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Saturday, March 19, 2016

Song of the Week! 19 March 2016

Remember when we did the fraud rating Christmas songs? You guys seemed to like that so here's another installment of Fraud Rating Double Feature (not a thing yet though)!

 Heisei Taiko Kaidou ~Bachi no Onna~ (平成太鼓街道~バチの女~)
Taiko 5, Taiko PS2 2 
x3 (128) x4 (230/212/198)x5 (230) (video)
Taiko Wii4 x4 (77)x4 (128) x4 (198)x5 (230/212/198)
 Taiko 5, Taiko PS2 2, Taiko Wii 4
 Enka -> Namco Original
 enka / enka2

The enka (演歌), literally "performing song", is a popular genre of Japanese music. In style the genre resembles traditional Japanese music, all while expressing deep emotions and sentiments of the singer, especially in its development since the post-war era.

Heisei Taiko Kaidou is Namco's flagship take on the musical style, as evident from its songID enka (enka2 for Wii4), and its genre of Enka before all Namco Original songs were unified at the second arcade generation. The song is mostly the work of Namco composer Jesahm (自営山) down to the composition, arrangement and lyrics. The soulful female main vocal is provided by Naoko Ishikawa (石河なおこ), who expresses the determination and spirit of a female Donder to aim at becoming a master (Tatsujin) of Taiko drumming.

Heisei Taiko Kaidou is the shortest Namco Original song for the longest time since its inclusion in PS2 2, clocking at only a bit more than 1:10. The short length is only rivaled almost six years later by Kidaruma 2000 in AC13 at about 1:00. A cut of the song's intro is used for the Wii5 minigame where you make skewers of Oden following a sample, played like it was coming from a radio at the Oden stall.

Although rated 5* (a rare sight in newer Namco Original, the last being Kimi no Akari), the actual difficulty can feel much more than that, depending on the forked path taken and one's personal ability. The old Oni notechart/new Master Route has some rather tricky mixed 5- to 9-hits that you won't see in this bulk until the modern mid-7*s, even if it is in such a low speed. In Wii4, the path forking is moved from Muzukashii to Oni leaving the Normal Route there, essentially making the hardest route less mandatory as a sort-of reduction of difficulty.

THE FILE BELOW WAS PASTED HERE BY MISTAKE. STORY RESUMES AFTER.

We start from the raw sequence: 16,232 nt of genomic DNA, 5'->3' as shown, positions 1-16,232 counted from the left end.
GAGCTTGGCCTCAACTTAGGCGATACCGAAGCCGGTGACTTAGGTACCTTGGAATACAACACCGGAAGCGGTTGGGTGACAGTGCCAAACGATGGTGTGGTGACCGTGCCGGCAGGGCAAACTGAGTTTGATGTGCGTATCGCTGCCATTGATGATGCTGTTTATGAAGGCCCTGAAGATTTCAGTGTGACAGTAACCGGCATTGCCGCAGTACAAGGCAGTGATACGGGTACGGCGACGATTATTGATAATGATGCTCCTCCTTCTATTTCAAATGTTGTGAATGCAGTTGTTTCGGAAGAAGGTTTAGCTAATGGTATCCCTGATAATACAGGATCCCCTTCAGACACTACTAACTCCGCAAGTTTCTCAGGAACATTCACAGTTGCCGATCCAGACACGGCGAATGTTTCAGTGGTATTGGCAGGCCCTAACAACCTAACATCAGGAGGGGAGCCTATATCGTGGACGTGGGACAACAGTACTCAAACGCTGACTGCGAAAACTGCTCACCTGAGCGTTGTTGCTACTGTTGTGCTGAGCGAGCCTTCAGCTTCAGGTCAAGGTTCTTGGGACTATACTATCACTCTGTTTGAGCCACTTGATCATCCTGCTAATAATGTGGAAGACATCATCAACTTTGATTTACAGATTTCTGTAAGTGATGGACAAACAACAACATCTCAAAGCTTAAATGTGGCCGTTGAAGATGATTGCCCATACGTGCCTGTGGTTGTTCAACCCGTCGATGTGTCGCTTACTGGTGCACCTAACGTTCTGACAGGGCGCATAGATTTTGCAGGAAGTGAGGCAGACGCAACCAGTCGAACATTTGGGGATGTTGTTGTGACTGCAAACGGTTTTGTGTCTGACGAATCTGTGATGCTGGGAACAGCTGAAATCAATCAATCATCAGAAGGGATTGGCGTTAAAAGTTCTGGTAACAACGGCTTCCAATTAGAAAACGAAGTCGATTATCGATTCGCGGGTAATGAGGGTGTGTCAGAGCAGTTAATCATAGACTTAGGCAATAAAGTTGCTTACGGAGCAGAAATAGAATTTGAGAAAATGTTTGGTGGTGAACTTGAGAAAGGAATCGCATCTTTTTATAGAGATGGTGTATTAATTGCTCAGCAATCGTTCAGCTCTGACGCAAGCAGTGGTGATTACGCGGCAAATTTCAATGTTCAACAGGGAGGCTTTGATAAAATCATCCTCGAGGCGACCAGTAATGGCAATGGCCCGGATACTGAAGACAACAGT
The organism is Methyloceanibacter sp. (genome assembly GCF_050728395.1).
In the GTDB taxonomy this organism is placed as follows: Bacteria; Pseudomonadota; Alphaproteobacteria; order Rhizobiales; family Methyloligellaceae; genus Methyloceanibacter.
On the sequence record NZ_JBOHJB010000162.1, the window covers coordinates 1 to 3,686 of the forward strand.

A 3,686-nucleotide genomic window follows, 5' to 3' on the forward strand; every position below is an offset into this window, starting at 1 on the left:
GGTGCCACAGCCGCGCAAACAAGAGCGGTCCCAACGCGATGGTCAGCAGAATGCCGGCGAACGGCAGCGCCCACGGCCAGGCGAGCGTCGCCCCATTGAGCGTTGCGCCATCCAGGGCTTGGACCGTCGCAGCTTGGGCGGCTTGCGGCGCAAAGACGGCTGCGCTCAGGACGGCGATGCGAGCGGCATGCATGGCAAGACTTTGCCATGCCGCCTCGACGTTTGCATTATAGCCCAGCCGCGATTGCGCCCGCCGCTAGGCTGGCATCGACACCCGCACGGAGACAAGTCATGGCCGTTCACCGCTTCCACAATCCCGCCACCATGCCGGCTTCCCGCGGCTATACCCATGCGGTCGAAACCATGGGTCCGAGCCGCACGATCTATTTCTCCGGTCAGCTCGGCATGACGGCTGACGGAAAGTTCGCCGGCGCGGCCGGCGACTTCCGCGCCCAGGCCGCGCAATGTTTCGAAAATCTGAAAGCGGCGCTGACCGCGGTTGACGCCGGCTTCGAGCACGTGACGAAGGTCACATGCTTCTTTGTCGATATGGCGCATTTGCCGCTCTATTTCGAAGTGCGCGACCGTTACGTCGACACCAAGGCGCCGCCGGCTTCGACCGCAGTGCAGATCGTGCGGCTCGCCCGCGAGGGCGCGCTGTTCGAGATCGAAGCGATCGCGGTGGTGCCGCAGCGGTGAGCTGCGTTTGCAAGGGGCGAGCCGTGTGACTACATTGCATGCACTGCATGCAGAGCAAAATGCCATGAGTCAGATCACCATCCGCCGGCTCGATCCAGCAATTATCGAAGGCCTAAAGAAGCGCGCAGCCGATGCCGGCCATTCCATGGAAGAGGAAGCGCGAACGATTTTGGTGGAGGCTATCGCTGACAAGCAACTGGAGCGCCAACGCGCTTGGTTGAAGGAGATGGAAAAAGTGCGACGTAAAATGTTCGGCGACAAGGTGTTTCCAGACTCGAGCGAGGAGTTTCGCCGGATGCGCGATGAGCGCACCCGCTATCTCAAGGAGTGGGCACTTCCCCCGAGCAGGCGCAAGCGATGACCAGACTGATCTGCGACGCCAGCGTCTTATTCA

Kiyoshi no Zundoko-bushi (きよしのズンドコ節)
Taiko 4 x3 (97)x3 (118) x2 (247)x4 (356/336/273)
 Taiko 4

Whether you'd like to admit it or not, the traditional-sounding enka isn't actually up in the younger generation's tastes over the more western-influenced portion of J-POP, and the genre has been in a decline in popularity since the 1990s. Just look at Taiko no Tatsujin itself: as of the writing of this, the last brand new enka song added is Mata Kimi ni Koishiteru (また君に恋してる) in AC14/Wii3, making a five-plus-year-and-counting gap without a new enka!

Looking back at the Taiko golden years of Enka, we can find the works of Fukuoka talent Kiyoshi Hikawa (氷川きよし). Born on September 6th as Kiyoshi Yamada, he started to professionally train his singing talents as an enka performer in his 20s, starting as a member of the school's performing arts club and eventually becoming an apprentice of Hideo Mizumori (水森英夫) for three years. It's quite unusual for a Japanese artist to start an enka professional career this early, but Kiyoshi's high-determined musical direction for him to follow was already discovered when he found that his singing of traditional songs had an effect on the residents of the nursing homes he visited.

With the will to affect people with his songs, Kiyoshi had a rise to popularity since the early 2000s, warranting him a new stage name suggested by early supporter and Japanese show business personality Takeshi Kitano (北野武) and the fan-elected title of "The Prince of Enka" (演歌界の貴公子). Hikawa has three songs so far in Taiko no Tatsujin, being this, Hakone Hachiri no Hanjiro (箱根八里の半次郎) and Hatsukoi Ressha (初恋列車). While he is still active in entertainment, he has not got another inclusion since AC7.

Kiyoshi Hikawa's third single was his personal interpretation of the Zundoko Bushi (ズンドコ節), a song about the will of going to war as a martial, death sentence-sounding track that was composed by an unknown student (signed as "M · K") in the Fujioka prefecture's fishing ward of Moji-ku (門司区). Also known as "Navy Ditty", this song's popularity grew on after the Second World War's end, and as the songwriter/composer's identity/ies still lie in mystery, it became a public domain song and other Japanese artists were free to offer their interpretations along the years. Kiyoshi Hikawa's Zuindoku Bushi was released on February 6 in 2002 while in his Hideo Mizumori apprenticeship years, peaking on Oricon charts at the 5th place.

Onto how fraud the rating is: like Heisei Taiko Kaidou above, Kiyoshi no Zundoko-bushi is just shy of 100 BPM, but the patterns are even more complex with more a lot more highly-mixed groups up to 9-hits in almost restless barrages, especially in the Master Route. But like what I suggested with Joy to the World in the previous SotW, Kiyoshi no Zundoko-bushi is also surprisingly good training material for novices to start on executing handswitching.

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